by 2 March 31, 2013[caption id="attachment_978" align="aligncenter" width="682"] Daenerys Targaryen, from the GOT wiki[/caption] With this Sunday’s premier of the third season of HBO’s fantasy series, Game of Thrones, it seemed appropriate to address the sword-wielding awesomeness of the women who really rule Westeros (the show’s fictional realm).
Some of you may have seen the show and some of you may have even read the books. For those of you who haven't, let me admit: at first glance, the series (which revolves around the epic struggle for control of the kingdom) can seem vulgar, perverse, and misogynistic; but upon closer review, it becomes clear that the female characters in author George R. R. Martin’s tale are the key manipulators.
Cersei is the gorgeous, golden matriarch of the uncannily powerful Lannister family. She is, admittedly, awful. Once the reigning Queen of Westeros, Cersei knows that to obtain the power she desires, and to ever hold claim to the Iron Throne herself, she must rely on the men immediately around her. While she is cruel, vain, and hateful, to watch Cersei Lannister is to love her; her patterns of manipulation prove her to be vastly more clever than the men in the kingdom. Cersei represents a female leader archetype that does not exist in the somewhat medieval world of Westeros. She is as beautiful and quick as a lioness, and just as deadly.
Wife of the Lord of Winterfell, Catelyn is the series’ hardened, northern woman. Unlike Cersei, Catelyn’s not particularly smitten with visions of power; rather, she wants peace. Her courage is proven repeatedly, as Catelyn is able to survive crushing losses with dignity and poise. Catelyn possesses a quiet strength that provides a comforting undercurrent for the northern narratives of the series. Her one shining similarity to Cersei is her undying devotion to her children.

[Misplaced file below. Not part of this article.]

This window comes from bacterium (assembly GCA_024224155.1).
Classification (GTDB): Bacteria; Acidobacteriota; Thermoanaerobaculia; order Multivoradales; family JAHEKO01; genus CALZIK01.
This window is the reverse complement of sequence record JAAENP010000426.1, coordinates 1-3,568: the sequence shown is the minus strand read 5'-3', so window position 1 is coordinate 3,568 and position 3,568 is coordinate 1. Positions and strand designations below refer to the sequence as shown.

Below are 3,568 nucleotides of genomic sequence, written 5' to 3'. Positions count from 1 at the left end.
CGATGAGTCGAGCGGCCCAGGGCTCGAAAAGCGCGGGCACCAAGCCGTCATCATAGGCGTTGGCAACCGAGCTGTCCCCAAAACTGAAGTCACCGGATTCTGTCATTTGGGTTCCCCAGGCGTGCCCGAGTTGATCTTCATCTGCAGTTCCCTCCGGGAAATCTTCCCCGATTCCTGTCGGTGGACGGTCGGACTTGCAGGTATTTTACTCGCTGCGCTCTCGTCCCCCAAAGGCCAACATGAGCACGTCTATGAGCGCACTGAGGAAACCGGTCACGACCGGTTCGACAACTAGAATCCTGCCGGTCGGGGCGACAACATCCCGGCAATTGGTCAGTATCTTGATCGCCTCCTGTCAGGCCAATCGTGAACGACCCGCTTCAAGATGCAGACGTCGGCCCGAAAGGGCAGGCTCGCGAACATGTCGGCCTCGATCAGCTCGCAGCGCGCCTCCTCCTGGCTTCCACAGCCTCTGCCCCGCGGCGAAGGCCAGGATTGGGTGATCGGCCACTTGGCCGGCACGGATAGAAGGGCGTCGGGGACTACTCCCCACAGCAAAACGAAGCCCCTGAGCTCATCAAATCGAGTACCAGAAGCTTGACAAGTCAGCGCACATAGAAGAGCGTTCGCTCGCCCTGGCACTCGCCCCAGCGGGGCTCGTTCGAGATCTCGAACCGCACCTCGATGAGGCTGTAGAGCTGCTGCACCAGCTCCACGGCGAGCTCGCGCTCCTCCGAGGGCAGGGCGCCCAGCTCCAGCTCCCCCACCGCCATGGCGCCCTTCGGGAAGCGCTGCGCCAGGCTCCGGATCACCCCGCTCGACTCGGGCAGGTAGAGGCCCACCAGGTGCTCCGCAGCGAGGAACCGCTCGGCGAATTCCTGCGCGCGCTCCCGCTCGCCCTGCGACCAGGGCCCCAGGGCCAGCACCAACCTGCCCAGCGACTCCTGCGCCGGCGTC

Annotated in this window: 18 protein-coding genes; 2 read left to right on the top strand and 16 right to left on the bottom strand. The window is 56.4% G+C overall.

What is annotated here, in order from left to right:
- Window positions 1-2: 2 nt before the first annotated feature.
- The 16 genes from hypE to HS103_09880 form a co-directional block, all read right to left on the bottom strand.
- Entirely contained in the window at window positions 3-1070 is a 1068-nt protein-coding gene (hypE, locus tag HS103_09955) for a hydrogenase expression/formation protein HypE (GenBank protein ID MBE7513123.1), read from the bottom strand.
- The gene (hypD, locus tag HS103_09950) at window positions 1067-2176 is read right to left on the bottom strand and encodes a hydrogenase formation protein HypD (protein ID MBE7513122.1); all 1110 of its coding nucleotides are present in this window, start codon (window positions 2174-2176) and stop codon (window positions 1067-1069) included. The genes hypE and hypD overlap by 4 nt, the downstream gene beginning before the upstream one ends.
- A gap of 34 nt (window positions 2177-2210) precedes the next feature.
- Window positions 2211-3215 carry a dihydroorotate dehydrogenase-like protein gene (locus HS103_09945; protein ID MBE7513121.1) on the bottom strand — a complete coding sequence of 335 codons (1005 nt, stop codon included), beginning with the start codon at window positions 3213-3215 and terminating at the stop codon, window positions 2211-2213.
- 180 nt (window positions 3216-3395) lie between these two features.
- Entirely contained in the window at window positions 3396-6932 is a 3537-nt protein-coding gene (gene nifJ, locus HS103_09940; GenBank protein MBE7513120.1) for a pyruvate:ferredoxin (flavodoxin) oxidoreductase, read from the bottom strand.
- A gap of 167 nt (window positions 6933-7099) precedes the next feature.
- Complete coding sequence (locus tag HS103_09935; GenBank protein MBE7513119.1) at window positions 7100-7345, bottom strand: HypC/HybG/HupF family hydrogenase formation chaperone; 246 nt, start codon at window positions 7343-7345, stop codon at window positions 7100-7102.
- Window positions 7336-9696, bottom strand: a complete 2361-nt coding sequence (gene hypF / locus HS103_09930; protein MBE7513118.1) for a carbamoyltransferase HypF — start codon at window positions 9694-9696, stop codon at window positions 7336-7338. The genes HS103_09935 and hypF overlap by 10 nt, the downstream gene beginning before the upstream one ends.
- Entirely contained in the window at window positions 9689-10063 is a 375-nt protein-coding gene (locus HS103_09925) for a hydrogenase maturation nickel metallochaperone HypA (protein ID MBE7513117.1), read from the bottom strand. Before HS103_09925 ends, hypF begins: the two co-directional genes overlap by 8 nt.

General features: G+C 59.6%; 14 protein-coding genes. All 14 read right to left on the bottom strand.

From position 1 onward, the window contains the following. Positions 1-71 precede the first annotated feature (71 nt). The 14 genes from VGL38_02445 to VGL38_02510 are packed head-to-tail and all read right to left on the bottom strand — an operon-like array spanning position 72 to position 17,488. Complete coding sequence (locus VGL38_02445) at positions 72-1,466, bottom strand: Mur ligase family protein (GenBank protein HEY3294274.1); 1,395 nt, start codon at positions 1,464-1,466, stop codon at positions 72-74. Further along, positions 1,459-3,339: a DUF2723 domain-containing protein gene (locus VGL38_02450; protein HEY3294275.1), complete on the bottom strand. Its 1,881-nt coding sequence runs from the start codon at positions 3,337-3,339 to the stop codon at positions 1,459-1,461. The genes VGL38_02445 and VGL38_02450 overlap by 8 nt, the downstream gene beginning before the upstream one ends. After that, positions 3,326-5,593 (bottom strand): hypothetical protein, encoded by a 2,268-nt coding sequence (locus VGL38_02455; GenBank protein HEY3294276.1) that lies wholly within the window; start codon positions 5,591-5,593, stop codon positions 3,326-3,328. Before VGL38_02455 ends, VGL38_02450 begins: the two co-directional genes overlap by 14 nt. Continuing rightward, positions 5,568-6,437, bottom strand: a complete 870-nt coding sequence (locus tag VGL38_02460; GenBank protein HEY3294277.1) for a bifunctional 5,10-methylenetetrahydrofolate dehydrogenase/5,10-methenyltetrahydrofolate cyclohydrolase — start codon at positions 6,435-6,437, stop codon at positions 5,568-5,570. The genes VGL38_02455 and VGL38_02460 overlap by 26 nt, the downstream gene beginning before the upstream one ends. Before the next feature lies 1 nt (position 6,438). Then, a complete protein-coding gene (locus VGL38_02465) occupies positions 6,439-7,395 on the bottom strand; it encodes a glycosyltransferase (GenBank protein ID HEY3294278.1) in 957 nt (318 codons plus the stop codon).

Daenerys is breathtaking. She is extremely young, (in her teens) and yet serves as the Khaleesi (or queen) of a tribe of Dothraki horse-lords. Dany’s men are primal and barbaric, yet they prostrate themselves before her. Finally free of the tyrannical oppression of her vicious brother, Daenerys is now growing her tribe with the intent (like everyone else) of taking over Westeros. Dany’s secret weapon? Dragons. Seriously. Not only does she possess three real, living dragons, but they take orders from her and will one day be able to carry her into flight and, perhaps, onto the Iron Throne.
Arya is the youngest daughter of Catelyn and Ned Stark. At eleven years old, she is wild and rambunctious; Arya is the ultimate tomboy heroine, a sharp contrast with her traditionally-girly older sister, Sansa. While Arya rejects the conventional behavior expected of a young lady (in her world and in ours), she also showcases as much blind courage as any male character in the series. She is deadly with a sword and, most likely because of her willingness and capability to take a life, does not seem to fear her own death. Her understanding of mortality has been forced upon her in the crazy-violent clamber for the throne.
Brienne of Tarth:
Though Arya Stark may be often mistaken for a little boy, it is Lady Brienne who truly illustrates the power of gender-blur in the series. Brienne has no strong family tree to define her; instead, she must rely on her physical strength/ power to achieve any social power in Westeros. She is modest, humble, and extremely dangerous with a sword. In truth, she is the ultimate foil for Cersei: she is brutish, ugly, and hulking; she much prefers to don chainmail and armor rather than delicate gowns; she represents truth, blind devotion, and altruism – all things that might stand in the way of Cersei’s victory.
Just writing about these five women has made me even more excited for the third season of this remarkable show. Do yourselves a favor, luvvies, and find a buddy with HBO so you can begin your newest obsession.
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